Gardening

Keeping Potted Camellias Inside The House

Camellias are stunning plants that are normally grown outdoors, but you can grow camellias indoors if you can give them the proper conditions. Let’s take a look at the needs of camellias inside the home. 

Indoor Camellia Care

One crucial part of indoor camellia care is the appropriate temperature. These plants need lower temperatures in order to bloom. Typically, temperatures below 60 degrees F. (16 C.) work beautifully. Just take care that temperatures stay above freezing.

Give your camellia houseplant a nice bright window indoors. A southern exposure window would work very well. Wherever you place your plant, be sure that it receives at least a few hours of direct sun for best growth and flowering. If you don’t have a sunny window, you can easily grow your plant under an artificial full spectrum light. 

Watering and potting mixes require special attention. A good mix for camellias inside includes 80 percent ground aged bark with 10 percent coarse sand and 10 percent peat moss. Avoid commercial mixes because these tend not to drain freely enough for these plants. Camellias like to stay moist but not wet, as this can cause root rot to occur. Keeping a smaller pot size will help prevent the potting mix from staying too wet. At the same time, you’ll want to avoid your plant from drying out completely, especially when flower buds appear.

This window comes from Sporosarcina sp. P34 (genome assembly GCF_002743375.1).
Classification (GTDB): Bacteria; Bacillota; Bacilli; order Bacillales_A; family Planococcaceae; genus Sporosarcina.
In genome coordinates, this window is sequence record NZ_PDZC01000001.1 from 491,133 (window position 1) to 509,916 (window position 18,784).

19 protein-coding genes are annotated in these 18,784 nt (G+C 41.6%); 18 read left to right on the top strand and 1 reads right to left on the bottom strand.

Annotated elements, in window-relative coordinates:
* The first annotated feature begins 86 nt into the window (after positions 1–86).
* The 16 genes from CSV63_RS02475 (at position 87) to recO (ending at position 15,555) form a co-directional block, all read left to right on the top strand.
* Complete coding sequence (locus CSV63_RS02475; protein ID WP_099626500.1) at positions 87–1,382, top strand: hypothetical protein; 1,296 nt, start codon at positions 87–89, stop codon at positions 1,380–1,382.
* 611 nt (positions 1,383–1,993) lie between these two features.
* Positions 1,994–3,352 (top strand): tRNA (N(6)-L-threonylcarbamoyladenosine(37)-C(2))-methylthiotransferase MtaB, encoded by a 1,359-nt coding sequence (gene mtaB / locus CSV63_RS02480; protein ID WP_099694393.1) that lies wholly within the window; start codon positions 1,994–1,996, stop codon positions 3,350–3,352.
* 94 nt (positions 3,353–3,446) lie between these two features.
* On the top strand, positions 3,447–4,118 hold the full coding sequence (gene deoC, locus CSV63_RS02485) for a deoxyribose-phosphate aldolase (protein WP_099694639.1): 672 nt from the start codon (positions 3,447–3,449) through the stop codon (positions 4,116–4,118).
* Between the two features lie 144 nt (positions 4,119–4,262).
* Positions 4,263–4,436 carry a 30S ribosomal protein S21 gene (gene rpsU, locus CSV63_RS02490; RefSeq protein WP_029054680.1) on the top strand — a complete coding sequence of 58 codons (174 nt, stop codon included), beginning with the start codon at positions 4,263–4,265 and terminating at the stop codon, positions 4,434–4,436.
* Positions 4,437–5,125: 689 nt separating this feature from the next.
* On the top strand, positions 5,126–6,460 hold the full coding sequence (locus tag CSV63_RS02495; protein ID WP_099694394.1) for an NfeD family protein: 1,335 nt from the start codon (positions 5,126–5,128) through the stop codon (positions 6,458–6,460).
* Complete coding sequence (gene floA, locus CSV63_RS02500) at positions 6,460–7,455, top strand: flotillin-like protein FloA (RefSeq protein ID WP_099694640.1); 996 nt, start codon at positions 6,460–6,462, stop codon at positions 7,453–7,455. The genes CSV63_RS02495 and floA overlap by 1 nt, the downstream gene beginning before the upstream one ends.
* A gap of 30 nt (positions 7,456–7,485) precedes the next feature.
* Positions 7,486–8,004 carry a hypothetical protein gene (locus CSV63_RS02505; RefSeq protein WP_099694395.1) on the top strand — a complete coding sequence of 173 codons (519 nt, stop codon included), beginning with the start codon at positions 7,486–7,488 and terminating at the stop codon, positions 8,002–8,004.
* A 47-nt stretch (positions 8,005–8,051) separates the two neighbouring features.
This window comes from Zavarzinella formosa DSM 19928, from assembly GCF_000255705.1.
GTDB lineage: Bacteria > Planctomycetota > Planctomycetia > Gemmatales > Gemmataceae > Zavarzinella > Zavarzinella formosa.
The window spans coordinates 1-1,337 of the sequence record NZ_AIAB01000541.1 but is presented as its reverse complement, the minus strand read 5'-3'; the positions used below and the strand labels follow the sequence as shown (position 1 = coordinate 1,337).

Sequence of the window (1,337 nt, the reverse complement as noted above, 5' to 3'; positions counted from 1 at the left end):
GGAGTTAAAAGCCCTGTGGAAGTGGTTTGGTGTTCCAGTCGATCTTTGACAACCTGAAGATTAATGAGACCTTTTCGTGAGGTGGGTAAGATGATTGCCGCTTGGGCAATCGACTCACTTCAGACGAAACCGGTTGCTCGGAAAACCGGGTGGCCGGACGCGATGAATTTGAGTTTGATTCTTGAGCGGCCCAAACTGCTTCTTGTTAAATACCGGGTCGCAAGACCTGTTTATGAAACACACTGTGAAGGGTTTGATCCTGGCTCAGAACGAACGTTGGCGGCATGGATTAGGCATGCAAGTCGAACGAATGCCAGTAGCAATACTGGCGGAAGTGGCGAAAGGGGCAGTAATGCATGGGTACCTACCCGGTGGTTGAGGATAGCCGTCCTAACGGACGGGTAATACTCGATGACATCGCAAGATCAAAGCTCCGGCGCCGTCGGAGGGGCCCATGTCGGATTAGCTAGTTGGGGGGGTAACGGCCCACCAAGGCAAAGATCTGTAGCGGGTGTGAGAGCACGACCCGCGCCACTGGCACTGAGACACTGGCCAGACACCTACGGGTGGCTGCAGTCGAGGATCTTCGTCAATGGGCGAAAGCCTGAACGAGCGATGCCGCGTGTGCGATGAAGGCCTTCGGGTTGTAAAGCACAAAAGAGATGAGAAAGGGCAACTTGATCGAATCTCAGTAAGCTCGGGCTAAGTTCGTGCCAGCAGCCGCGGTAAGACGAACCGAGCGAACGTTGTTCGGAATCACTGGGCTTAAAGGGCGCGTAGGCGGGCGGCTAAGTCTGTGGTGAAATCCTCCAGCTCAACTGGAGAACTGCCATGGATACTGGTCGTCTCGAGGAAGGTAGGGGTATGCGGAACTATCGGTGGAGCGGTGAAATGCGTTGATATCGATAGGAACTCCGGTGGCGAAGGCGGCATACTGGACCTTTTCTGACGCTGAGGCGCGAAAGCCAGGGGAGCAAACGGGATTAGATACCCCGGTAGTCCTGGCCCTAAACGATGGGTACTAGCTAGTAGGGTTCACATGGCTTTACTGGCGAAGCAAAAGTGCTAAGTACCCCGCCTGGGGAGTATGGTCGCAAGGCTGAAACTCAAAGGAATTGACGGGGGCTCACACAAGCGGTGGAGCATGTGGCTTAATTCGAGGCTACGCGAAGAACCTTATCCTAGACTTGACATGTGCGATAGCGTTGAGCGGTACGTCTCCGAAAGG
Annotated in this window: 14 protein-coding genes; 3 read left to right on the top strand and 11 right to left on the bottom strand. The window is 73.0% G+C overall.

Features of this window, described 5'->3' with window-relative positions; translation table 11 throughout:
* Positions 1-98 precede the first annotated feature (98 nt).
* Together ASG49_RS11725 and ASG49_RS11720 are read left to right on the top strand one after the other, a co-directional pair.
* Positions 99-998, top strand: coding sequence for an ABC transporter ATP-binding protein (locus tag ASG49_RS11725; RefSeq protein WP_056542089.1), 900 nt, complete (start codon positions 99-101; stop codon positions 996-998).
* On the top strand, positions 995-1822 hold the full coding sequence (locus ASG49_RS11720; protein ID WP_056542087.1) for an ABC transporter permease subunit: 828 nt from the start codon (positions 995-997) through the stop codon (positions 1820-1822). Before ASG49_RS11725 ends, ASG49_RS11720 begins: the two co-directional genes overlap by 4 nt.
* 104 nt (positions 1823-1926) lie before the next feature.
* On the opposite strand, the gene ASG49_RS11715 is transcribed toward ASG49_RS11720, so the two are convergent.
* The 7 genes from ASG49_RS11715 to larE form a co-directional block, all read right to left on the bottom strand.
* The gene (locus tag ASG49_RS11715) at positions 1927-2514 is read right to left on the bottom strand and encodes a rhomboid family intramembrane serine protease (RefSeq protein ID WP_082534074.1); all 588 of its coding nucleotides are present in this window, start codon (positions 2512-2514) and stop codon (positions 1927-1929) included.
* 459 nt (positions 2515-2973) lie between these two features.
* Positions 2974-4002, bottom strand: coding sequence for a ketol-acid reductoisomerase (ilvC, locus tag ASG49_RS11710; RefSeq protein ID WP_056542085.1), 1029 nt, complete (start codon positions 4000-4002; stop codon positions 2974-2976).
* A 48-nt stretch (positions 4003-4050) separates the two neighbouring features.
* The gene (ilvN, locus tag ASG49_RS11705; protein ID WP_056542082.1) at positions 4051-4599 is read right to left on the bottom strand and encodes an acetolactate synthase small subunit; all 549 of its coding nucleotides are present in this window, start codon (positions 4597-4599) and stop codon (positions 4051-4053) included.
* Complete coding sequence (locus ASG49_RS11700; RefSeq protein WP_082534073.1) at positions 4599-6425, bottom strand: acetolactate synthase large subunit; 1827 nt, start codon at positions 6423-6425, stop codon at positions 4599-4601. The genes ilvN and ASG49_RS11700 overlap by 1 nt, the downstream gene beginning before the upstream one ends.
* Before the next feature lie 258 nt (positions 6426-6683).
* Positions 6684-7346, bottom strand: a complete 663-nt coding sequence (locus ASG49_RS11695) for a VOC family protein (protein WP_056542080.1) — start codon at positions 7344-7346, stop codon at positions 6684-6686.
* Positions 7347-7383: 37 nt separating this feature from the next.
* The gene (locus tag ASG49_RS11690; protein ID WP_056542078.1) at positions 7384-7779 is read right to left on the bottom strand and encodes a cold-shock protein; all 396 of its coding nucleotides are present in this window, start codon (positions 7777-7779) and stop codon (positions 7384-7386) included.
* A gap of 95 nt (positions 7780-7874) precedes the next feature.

There is much to know about fertilizing your camellia houseplant. Camellias are not heavy feeders, so you’ll need to keep a few things in mind. Be sure not to fertilize during the dormant period, which is when they are budding and blooming. You should fertilize the rest of the year though. Avoid general garden fertilizers and be sure to use ones formulated specifically for camellias or azaleas. You can also use cottonseed meal. If your plant’s soil is dry, make sure to water the day before you fertilize as you can damage the plant’s surface roots if you fertilize when dry. 

Growing camellias inside year-round can be challenging because most homes are too warm, too dark, and have too low humidity for these plants to thrive. If you live in an area with cold winters and your camellias cannot survive outdoors, you can try and overwinter them indoors but only if you follow all the indoor camellia care details above.

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